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Screw-Home Movement of the Tibiofemoral Joint during Normal Gait: Three-Dimensional Analysis.

Kim HY, Kim KJ, Yang DS, Jeung SW, Choi HG, Choy WS - Clin Orthop Surg (2015)

Bottom Line: With respect to kinematics and kinetics, both males and females showed normal adult gait patterns, and the mean difference in the temporal gait parameters was not statistically significant (p > 0.05).Paradoxical screw-home movement may be an important mechanism that provides stability to the knee joint during the remaining stance phase.Obtaining the kinematic values of the knee joint during gait can be useful in diagnosing and treating the pathological knee joints.

View Article: PubMed Central - PubMed

Affiliation: Department of Orthopedic Surgery, Eulji University College of Medicine, Daejeon, Korea.

ABSTRACT

Background: The purpose of this study was to evaluate the screw-home movement at the tibiofemoral joint during normal gait by utilizing the 3-dimensional motion capture technique.

Methods: Fifteen young males and fifteen young females (total 60 knee joints) who had no history of musculoskeletal disease or a particular gait problem were included in this study. Two more markers were attached to the subject in addition to the Helen-Hayes marker set. Thus, two virtual planes, femoral coronal plane (P f ) and tibial coronal plane (P t ), were created by Skeletal Builder software. This study measured the 3-dimensional knee joint movement in the sagittal, coronal, and transverse planes of these two virtual planes (P f and P t ) during normal gait.

Results: With respect to kinematics and kinetics, both males and females showed normal adult gait patterns, and the mean difference in the temporal gait parameters was not statistically significant (p > 0.05). In the transverse plane, the screw-home movement occurred as expected during the pre-swing phase and the late-swing phase at an angle of about 17°. However, the tibia rotated externally with respect to the femur, rather than internally, while the knee joint started to flex during the loading response (paradoxical screw-home movement), and the angle was 6°.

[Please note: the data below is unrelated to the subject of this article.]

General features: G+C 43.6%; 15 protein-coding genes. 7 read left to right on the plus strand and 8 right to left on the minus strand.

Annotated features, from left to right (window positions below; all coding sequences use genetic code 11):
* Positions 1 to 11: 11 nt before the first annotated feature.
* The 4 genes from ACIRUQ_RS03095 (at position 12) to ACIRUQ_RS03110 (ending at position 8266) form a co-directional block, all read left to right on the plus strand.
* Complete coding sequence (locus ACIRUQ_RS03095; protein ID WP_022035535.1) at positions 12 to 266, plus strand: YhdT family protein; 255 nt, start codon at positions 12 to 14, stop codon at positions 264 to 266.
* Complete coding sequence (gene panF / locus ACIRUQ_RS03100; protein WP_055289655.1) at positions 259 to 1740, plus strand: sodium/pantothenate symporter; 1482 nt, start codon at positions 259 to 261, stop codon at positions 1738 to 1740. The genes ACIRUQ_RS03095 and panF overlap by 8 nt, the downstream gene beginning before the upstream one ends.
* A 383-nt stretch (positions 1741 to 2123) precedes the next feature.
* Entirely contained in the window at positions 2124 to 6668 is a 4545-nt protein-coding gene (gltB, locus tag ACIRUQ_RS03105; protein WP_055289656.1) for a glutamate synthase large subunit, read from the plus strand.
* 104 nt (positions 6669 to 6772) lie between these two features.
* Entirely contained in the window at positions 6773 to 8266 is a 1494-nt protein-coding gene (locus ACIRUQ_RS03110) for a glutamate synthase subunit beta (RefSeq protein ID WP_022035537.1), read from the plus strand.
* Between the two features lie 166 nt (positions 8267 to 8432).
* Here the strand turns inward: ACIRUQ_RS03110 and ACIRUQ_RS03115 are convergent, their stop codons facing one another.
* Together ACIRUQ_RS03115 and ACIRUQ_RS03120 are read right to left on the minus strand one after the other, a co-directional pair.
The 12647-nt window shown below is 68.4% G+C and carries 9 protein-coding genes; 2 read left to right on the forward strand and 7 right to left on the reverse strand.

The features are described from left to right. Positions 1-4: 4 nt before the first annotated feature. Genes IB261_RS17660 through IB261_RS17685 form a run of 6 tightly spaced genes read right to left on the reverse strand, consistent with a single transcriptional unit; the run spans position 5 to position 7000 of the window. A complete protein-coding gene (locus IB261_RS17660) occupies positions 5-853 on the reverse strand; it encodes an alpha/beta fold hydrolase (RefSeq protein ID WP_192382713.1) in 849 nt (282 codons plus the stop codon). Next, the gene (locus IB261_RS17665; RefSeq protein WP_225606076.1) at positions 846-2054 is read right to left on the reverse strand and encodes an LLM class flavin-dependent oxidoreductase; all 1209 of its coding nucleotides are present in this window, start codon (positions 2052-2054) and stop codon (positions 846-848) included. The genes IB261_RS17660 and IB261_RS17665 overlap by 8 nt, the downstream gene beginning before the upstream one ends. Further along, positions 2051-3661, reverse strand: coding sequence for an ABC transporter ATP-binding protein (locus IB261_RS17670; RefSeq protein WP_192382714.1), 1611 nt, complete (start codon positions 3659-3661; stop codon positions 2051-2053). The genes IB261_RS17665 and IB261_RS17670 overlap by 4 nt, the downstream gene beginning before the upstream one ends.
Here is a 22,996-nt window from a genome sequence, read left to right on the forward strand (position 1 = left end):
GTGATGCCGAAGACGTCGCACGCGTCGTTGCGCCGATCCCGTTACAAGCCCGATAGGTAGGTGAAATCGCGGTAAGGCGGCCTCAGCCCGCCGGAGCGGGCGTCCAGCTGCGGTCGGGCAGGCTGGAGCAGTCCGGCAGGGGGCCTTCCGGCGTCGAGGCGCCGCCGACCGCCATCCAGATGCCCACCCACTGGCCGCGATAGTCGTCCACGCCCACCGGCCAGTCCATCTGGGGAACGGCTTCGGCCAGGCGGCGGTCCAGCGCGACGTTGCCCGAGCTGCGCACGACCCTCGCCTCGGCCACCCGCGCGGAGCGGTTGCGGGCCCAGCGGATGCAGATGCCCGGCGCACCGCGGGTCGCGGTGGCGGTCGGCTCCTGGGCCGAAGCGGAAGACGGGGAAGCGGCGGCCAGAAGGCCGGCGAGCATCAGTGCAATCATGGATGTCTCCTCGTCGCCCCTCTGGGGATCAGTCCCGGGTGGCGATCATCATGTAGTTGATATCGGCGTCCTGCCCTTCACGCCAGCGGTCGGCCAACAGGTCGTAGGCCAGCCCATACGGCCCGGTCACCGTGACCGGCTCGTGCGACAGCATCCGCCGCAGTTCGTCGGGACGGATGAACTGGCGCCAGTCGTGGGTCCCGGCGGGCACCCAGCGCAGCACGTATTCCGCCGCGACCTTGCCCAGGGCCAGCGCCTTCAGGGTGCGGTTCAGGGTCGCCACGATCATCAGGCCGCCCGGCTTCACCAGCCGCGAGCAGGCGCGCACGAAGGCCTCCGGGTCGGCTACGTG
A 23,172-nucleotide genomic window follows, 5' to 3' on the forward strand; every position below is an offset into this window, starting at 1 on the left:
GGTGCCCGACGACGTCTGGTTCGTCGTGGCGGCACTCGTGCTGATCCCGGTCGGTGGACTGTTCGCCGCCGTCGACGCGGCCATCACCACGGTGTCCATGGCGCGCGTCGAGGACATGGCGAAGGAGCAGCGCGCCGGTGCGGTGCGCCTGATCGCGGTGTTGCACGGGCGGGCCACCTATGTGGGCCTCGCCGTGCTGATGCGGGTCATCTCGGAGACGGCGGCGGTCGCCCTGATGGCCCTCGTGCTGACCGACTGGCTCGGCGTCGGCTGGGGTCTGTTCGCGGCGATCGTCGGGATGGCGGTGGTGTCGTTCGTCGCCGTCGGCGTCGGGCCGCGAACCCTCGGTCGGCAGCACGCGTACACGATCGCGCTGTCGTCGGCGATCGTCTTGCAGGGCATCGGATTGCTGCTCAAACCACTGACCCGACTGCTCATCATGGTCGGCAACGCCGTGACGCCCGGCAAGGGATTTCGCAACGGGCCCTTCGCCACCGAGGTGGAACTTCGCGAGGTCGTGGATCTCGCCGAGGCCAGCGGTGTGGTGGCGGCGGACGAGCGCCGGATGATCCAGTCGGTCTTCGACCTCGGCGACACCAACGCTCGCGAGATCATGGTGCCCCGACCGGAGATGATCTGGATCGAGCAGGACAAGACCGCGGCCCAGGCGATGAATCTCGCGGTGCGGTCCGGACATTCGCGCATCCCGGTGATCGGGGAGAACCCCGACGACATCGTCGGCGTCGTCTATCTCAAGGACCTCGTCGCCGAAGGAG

Conclusions: Paradoxical screw-home movement may be an important mechanism that provides stability to the knee joint during the remaining stance phase. Obtaining the kinematic values of the knee joint during gait can be useful in diagnosing and treating the pathological knee joints.

No MeSH data available.


Related in: MedlinePlus

Anteroposterior (A) and lateral (B) radiographs show that the marker was attached to the medial and lateral condyles of the femur and the tibia. The marker on the lateral tibial condyle was positioned just over the top of the fibular head while the marker on the medial tibial condyle was positioned over the bony surface on which the medial collateral ligament is inserted. It was mostly at the same level as that of the lateral tibial condyle marker.
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Figure 2: Anteroposterior (A) and lateral (B) radiographs show that the marker was attached to the medial and lateral condyles of the femur and the tibia. The marker on the lateral tibial condyle was positioned just over the top of the fibular head while the marker on the medial tibial condyle was positioned over the bony surface on which the medial collateral ligament is inserted. It was mostly at the same level as that of the lateral tibial condyle marker.

Mentions: Then, 9-mm passive reflective markers (Motion Analysis Co.) were attached by using the Helen-Hayes method,15) and additional markers were attached to the medial and lateral condyles of the proximal tibia, on which the medial and lateral collateral ligaments are attached (Fig. 1). To minimize the error while positioning the four markers on the medial and lateral condyles of the femur and tibia, the marker position was checked using C-arm fluoroscopy during the early stage of the study in all cases by an orthopaedic resident. The marker on the lateral tibial condyle was positioned just over the top of the fibular head, while the marker on the medial tibial condyle was positioned over the bony surface on which the medial collateral ligament is inserted. It was mostly at the same level as that of the lateral tibial condyle marker (Fig. 2).